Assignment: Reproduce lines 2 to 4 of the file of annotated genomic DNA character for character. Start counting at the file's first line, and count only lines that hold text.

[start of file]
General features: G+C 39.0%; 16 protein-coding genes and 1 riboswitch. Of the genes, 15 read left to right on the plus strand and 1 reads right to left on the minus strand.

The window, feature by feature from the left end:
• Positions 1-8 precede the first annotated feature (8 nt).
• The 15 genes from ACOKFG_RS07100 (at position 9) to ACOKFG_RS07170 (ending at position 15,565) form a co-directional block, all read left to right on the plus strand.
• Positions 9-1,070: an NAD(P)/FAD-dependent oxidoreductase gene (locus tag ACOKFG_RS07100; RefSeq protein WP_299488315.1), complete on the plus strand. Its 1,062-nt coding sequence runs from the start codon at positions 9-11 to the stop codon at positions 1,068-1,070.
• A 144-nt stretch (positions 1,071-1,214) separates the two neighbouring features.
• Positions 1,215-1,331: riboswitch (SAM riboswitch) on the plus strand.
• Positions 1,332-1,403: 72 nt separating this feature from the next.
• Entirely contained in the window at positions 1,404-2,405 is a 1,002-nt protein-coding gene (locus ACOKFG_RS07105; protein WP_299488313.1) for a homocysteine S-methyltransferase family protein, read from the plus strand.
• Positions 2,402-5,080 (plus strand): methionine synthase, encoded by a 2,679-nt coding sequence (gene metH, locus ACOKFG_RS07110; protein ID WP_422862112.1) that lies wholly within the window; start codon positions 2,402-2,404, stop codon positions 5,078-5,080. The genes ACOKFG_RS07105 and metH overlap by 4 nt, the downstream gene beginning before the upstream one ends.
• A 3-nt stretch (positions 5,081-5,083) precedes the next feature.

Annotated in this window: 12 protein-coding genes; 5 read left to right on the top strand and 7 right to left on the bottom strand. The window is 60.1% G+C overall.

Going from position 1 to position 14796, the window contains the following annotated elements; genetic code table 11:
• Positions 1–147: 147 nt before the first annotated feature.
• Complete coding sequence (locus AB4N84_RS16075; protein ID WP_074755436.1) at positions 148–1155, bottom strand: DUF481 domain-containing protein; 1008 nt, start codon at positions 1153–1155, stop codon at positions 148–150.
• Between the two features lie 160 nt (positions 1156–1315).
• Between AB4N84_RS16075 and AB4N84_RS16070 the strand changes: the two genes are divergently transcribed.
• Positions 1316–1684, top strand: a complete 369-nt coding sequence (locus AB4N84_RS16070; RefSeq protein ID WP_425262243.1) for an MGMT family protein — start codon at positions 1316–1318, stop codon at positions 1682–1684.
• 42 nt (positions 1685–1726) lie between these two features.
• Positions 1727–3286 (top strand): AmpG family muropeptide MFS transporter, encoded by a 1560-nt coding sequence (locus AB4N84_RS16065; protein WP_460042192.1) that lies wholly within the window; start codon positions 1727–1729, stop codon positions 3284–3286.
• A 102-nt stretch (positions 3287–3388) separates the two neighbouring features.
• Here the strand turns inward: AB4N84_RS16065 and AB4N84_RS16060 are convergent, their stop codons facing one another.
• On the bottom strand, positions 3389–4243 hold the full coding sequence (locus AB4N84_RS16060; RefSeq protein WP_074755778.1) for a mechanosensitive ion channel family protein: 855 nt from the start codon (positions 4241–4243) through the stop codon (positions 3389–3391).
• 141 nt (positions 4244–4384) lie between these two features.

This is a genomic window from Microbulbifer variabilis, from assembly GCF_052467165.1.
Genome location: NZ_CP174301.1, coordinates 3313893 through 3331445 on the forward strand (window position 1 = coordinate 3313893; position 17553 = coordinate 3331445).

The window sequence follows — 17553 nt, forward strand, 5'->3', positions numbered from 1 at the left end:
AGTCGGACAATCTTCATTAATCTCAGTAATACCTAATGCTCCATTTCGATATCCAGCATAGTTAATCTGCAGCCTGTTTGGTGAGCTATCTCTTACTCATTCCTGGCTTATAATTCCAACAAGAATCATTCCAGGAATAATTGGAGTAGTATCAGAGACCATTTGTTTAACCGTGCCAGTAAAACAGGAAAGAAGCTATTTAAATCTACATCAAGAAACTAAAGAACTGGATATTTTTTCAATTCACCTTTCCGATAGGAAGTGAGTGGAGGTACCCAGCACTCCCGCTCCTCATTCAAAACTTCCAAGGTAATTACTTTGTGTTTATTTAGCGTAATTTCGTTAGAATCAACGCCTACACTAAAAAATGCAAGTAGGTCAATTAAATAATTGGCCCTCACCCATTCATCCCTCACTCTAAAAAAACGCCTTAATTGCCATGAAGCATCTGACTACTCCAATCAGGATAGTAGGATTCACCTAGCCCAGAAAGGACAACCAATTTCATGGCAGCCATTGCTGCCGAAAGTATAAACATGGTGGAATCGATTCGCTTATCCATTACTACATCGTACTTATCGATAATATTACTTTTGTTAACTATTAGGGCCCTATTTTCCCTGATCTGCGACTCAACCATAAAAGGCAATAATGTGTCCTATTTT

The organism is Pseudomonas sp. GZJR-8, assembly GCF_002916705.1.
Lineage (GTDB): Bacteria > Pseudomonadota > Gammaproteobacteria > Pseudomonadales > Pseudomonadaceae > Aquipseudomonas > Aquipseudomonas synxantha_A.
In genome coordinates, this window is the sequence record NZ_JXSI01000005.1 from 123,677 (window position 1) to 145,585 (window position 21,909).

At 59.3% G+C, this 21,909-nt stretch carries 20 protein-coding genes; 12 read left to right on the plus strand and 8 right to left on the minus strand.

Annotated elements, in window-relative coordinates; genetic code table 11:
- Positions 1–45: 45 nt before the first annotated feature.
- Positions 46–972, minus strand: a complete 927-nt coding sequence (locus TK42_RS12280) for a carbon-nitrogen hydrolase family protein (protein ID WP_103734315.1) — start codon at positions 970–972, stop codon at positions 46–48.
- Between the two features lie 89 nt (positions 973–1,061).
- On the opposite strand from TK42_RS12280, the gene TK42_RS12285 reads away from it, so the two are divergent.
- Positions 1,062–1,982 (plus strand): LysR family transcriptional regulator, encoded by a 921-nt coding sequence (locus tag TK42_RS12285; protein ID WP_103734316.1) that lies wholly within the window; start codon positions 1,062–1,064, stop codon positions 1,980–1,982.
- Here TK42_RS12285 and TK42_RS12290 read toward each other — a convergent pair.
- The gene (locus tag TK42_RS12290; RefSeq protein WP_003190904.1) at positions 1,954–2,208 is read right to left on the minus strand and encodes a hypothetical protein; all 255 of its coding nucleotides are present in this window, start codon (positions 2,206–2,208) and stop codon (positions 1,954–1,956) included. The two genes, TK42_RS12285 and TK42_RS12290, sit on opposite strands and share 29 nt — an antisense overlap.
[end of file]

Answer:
The window, feature by feature from the left end:
• Positions 1-8 precede the first annotated feature (8 nt).
• The 15 genes from ACOKFG_RS07100 (at position 9) to ACOKFG_RS07170 (ending at position 15,565) form a co-directional block, all read left to right on the plus strand.